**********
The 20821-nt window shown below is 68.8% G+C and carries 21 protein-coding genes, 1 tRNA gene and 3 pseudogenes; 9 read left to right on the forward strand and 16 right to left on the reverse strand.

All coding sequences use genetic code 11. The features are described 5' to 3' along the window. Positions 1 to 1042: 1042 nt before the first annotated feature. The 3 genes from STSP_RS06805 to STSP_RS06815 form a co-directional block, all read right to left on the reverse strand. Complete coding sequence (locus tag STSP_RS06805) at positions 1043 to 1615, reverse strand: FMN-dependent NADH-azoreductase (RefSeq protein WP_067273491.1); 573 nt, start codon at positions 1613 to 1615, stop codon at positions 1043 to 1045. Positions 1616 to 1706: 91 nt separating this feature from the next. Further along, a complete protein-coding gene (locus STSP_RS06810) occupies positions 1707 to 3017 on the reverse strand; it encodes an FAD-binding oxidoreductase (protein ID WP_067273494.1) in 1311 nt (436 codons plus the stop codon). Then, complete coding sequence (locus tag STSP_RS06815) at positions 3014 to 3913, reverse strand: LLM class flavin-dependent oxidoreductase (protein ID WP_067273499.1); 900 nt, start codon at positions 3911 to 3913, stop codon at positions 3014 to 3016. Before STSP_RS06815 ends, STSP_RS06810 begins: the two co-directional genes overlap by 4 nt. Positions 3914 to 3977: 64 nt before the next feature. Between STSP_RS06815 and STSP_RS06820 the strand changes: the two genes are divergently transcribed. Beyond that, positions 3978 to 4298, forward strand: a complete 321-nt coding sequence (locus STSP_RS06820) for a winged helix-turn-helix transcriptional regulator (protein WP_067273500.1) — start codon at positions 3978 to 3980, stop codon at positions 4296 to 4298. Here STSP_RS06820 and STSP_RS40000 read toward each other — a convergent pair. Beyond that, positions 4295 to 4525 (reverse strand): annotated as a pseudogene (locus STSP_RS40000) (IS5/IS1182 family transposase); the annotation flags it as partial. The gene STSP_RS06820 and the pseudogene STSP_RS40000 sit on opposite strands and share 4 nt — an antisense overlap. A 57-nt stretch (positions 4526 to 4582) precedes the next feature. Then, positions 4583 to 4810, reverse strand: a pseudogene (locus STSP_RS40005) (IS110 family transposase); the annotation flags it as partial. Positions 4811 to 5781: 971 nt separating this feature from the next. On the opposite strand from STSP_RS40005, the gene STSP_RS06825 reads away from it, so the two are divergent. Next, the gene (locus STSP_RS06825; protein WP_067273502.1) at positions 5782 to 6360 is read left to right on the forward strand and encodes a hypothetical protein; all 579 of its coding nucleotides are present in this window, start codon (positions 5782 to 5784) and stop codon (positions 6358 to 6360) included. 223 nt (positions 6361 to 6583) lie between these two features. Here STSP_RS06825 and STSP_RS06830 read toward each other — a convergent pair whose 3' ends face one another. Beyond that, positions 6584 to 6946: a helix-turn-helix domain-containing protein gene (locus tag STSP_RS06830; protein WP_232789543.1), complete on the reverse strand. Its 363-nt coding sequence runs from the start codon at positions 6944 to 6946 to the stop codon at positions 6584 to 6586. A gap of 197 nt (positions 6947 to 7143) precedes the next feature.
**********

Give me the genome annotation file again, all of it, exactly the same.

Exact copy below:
The 20821-nt window shown below is 68.8% G+C and carries 21 protein-coding genes, 1 tRNA gene and 3 pseudogenes; 9 read left to right on the forward strand and 16 right to left on the reverse strand.

All coding sequences use genetic code 11. The features are described 5' to 3' along the window. Positions 1 to 1042: 1042 nt before the first annotated feature. The 3 genes from STSP_RS06805 to STSP_RS06815 form a co-directional block, all read right to left on the reverse strand. Complete coding sequence (locus tag STSP_RS06805) at positions 1043 to 1615, reverse strand: FMN-dependent NADH-azoreductase (RefSeq protein WP_067273491.1); 573 nt, start codon at positions 1613 to 1615, stop codon at positions 1043 to 1045. Positions 1616 to 1706: 91 nt separating this feature from the next. Further along, a complete protein-coding gene (locus STSP_RS06810) occupies positions 1707 to 3017 on the reverse strand; it encodes an FAD-binding oxidoreductase (protein ID WP_067273494.1) in 1311 nt (436 codons plus the stop codon). Then, complete coding sequence (locus tag STSP_RS06815) at positions 3014 to 3913, reverse strand: LLM class flavin-dependent oxidoreductase (protein ID WP_067273499.1); 900 nt, start codon at positions 3911 to 3913, stop codon at positions 3014 to 3016. Before STSP_RS06815 ends, STSP_RS06810 begins: the two co-directional genes overlap by 4 nt. Positions 3914 to 3977: 64 nt before the next feature. Between STSP_RS06815 and STSP_RS06820 the strand changes: the two genes are divergently transcribed. Beyond that, positions 3978 to 4298, forward strand: a complete 321-nt coding sequence (locus STSP_RS06820) for a winged helix-turn-helix transcriptional regulator (protein WP_067273500.1) — start codon at positions 3978 to 3980, stop codon at positions 4296 to 4298. Here STSP_RS06820 and STSP_RS40000 read toward each other — a convergent pair. Beyond that, positions 4295 to 4525 (reverse strand): annotated as a pseudogene (locus STSP_RS40000) (IS5/IS1182 family transposase); the annotation flags it as partial. The gene STSP_RS06820 and the pseudogene STSP_RS40000 sit on opposite strands and share 4 nt — an antisense overlap. A 57-nt stretch (positions 4526 to 4582) precedes the next feature. Then, positions 4583 to 4810, reverse strand: a pseudogene (locus STSP_RS40005) (IS110 family transposase); the annotation flags it as partial. Positions 4811 to 5781: 971 nt separating this feature from the next. On the opposite strand from STSP_RS40005, the gene STSP_RS06825 reads away from it, so the two are divergent. Next, the gene (locus STSP_RS06825; protein WP_067273502.1) at positions 5782 to 6360 is read left to right on the forward strand and encodes a hypothetical protein; all 579 of its coding nucleotides are present in this window, start codon (positions 5782 to 5784) and stop codon (positions 6358 to 6360) included. 223 nt (positions 6361 to 6583) lie between these two features. Here STSP_RS06825 and STSP_RS06830 read toward each other — a convergent pair whose 3' ends face one another. Beyond that, positions 6584 to 6946: a helix-turn-helix domain-containing protein gene (locus tag STSP_RS06830; protein WP_232789543.1), complete on the reverse strand. Its 363-nt coding sequence runs from the start codon at positions 6944 to 6946 to the stop codon at positions 6584 to 6586. A gap of 197 nt (positions 6947 to 7143) precedes the next feature.